• @Adám yes, in the post it says "Your program, and its output, can contain any additional non-printable-ASCII bytes (bytes, not characters) if you like, such as newlines". "non-printable-ASCII" includes "non-ASCII" – pxeger Oct 12 at 19:01
• Ah, I see. Maybe clarify that you mean both non-[printable-ASCII] and [non-printable]-ASCII. – Adám Oct 12 at 19:03
• Perhaps subtract 95 from each score so that scores look more reasonable – Lyxal Oct 13 at 10:51
• @Lyxal my reasoning for not doing that was because I suspect most answers will be quite a lot longer in order to make sure they're irreducible, it would complicate things, and IMO it doesn't really matter if they're that length – pxeger Oct 13 at 10:55

Secret ">" Stacking Challenge: cheating code-golftetris

Sequel to Secret ">" Stacking Challenge: grading. You can skip the whole Background section if you already read the first one.

Background

Tetris Grand Master 3 has a hidden grading system based on the shape of the stack at the end of the game, which is called Secret ">" Stacking Challenge. It consists of entirely filling the lowest rows except for the zigzag pattern which starts at the left bottom cell and spans the entire width:

#
.#########
#.########
##.#######
###.######
####.#####
#####.####
######.###
#######.##
########.#
#########.
########.#
#######.##
######.###
#####.####
####.#####
###.######
##.#######
#.########
.#########


The board is graded by how many lines follow this exact pattern from the bottom line. Note that the topmost hole in the pattern must be blocked by an extra piece of block. If you consider the #s and .s as the mandatory pattern (blanks can be anything), you can get the score of 19 only if the exact pattern above is matched from the bottom line. Analogously, if the board matches this pattern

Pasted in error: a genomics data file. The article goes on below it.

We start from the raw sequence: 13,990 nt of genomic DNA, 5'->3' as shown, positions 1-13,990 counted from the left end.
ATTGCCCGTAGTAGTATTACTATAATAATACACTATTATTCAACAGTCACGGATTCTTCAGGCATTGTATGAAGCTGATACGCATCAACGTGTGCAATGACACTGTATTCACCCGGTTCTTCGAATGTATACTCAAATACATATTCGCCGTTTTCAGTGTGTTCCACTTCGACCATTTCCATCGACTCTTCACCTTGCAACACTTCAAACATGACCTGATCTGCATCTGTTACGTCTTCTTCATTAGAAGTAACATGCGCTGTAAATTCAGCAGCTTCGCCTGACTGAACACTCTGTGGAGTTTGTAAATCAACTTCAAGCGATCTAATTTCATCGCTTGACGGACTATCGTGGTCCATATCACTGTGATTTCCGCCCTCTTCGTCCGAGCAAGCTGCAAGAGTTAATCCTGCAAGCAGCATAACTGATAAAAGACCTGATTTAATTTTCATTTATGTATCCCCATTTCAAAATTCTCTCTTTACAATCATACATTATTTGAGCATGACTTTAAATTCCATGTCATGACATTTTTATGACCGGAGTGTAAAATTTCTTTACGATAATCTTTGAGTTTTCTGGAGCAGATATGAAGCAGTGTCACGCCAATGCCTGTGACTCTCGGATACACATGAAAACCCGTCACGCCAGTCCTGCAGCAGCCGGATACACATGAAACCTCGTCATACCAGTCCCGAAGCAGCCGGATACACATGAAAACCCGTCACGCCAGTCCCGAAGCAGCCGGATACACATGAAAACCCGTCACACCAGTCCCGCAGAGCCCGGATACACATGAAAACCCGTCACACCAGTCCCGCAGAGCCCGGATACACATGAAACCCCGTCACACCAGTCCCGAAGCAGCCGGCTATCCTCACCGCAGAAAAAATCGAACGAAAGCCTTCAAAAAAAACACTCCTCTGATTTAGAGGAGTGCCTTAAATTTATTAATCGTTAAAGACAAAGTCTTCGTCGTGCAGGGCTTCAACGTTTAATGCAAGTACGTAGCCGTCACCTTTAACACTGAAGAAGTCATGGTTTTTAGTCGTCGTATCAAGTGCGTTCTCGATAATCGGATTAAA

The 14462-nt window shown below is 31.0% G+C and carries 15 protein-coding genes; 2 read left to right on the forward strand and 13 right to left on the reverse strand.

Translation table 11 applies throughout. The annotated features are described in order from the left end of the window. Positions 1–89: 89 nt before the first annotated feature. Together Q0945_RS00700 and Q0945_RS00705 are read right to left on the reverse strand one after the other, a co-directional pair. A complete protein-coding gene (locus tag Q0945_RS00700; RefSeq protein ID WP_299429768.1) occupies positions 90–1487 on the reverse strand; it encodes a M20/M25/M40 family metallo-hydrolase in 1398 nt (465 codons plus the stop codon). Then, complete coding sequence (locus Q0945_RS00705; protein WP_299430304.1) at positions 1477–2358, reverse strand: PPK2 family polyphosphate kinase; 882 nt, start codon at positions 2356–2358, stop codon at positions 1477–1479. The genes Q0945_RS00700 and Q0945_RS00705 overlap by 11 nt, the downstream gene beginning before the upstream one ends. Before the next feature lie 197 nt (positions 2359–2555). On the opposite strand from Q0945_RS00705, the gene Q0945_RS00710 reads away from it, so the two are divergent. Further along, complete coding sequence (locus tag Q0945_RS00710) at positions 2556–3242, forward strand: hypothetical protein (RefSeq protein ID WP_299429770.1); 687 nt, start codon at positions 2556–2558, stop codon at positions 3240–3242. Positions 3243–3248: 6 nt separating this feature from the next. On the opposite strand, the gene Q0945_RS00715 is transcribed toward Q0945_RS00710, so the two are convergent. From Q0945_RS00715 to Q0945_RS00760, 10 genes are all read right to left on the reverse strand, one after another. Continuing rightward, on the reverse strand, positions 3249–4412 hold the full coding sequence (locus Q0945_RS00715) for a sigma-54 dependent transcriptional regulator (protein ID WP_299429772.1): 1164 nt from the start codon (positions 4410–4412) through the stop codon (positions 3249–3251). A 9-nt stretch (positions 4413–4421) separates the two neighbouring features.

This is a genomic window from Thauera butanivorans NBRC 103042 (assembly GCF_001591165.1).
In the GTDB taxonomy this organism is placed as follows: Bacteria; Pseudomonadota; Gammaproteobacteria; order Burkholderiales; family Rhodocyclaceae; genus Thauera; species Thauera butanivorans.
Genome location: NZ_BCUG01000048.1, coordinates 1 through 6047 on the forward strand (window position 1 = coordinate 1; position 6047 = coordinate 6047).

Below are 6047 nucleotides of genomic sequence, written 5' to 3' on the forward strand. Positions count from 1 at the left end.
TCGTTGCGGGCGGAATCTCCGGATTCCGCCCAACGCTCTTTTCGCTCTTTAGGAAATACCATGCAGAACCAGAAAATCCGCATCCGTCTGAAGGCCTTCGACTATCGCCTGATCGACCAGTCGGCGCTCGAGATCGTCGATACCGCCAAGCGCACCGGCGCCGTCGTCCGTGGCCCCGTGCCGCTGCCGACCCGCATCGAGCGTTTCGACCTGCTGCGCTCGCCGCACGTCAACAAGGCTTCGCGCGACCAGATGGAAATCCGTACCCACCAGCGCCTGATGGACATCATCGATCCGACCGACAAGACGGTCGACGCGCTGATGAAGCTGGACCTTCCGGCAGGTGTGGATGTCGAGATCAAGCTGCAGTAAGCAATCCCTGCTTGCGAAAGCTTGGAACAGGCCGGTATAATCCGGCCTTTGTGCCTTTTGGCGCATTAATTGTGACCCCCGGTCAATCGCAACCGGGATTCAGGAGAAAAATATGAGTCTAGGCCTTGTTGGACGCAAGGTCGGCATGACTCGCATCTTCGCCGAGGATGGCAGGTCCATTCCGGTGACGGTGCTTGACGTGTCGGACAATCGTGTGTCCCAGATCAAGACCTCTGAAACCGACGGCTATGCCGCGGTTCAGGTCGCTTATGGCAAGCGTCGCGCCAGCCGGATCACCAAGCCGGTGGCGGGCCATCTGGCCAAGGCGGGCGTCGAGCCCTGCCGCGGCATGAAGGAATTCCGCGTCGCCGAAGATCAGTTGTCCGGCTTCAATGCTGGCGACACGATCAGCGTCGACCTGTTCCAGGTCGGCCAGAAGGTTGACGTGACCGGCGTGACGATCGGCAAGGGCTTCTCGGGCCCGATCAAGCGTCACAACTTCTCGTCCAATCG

#
###.######
##.#######
#.########
.#########


but not

    #
####.#####
###.######
##.#######
#.########
.#########


then the score is 4.

For this challenge, consider a board of arbitrary size (other than 20 cells high and 10 cells wide). We can grade the board for the same pattern: for example, if the board has width 4, this is the pattern for score 3:

  #
##.#
#.##
.###


and this is the pattern for score 10:

   #
###.
##.#
#.##
.###
#.##
##.#
###.
##.#
#.##
.###


Challenge

Given the board width and the desired score for Secret ">" Stacking Challenge, pick a sequence of tetrominoes and generate the sequence of moves that will achieve the score. The Tetris moves can be represented in any ways that clearly specify where each tetromino is placed in which orientation, optionally along with the board state after each placement.

For the Tetris movement rules, we use simple permissive rule as in this challenge: you can place a tetromino anywhere (even in closed rooms), as long as it doesn't float in the air or overlap with existing pieces. Therefore, if you plan to use coordinates, you need to specify both x and y coordinates (the y coordinate should be counted from the bottom, as the board can grow upwards without bound -- or count from the top by also outputting the field height).

You can assume the width is at least 5 and the score is nonzero. You should theoretically support arbitrarily high score. The generated sequence doesn't need to be minimal.

Standard rules apply. The shortest code in bytes wins.

Output example

For board with 6 and score 2, one possible way is as follows: (As are the tetromino placed at each turn, # are existing pieces on the board, and . are empty cells)

......  ......  ......  ......  ......